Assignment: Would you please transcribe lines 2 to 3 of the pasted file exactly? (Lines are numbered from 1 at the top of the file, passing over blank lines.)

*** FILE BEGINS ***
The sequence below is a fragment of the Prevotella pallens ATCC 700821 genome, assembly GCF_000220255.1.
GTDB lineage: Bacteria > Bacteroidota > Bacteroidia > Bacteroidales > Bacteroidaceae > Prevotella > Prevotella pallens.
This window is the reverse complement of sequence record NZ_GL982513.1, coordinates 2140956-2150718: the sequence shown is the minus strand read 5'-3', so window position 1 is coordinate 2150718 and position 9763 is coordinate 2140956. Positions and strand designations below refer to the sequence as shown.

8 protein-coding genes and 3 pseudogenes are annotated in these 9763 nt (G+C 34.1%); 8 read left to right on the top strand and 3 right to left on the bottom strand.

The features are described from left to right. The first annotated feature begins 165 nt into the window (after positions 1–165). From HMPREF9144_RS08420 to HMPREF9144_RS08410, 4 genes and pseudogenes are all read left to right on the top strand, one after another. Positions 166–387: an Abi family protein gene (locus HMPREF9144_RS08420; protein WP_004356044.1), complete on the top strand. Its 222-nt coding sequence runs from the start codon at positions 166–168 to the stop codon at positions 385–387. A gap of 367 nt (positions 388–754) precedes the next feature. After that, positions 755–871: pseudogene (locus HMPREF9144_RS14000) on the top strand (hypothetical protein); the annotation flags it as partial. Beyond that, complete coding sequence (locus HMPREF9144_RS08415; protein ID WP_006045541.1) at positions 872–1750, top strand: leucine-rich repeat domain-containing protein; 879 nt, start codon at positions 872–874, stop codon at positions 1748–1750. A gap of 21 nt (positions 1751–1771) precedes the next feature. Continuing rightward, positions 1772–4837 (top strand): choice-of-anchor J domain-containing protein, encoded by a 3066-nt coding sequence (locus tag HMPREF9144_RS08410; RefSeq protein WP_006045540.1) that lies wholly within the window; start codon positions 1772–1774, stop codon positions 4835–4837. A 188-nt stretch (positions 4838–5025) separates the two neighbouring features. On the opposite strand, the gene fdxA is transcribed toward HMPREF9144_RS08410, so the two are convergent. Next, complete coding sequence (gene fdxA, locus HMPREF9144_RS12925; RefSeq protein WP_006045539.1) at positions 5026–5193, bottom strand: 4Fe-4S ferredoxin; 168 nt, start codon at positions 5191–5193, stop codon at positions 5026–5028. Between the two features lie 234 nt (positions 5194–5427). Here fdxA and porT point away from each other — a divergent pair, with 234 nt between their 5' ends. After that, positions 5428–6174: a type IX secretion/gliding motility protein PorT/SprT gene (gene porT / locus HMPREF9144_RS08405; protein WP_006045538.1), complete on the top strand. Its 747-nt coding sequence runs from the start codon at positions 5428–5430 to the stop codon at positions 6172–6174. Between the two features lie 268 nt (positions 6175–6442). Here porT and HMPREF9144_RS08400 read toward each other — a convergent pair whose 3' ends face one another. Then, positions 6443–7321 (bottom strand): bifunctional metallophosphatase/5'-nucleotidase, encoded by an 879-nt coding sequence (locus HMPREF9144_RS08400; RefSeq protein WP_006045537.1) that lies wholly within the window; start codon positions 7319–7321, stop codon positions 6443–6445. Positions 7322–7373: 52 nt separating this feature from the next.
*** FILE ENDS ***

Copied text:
GTDB lineage: Bacteria > Bacteroidota > Bacteroidia > Bacteroidales > Bacteroidaceae > Prevotella > Prevotella pallens.
This window is the reverse complement of sequence record NZ_GL982513.1, coordinates 2140956-2150718: the sequence shown is the minus strand read 5'-3', so window position 1 is coordinate 2150718 and position 9763 is coordinate 2140956. Positions and strand designations below refer to the sequence as shown.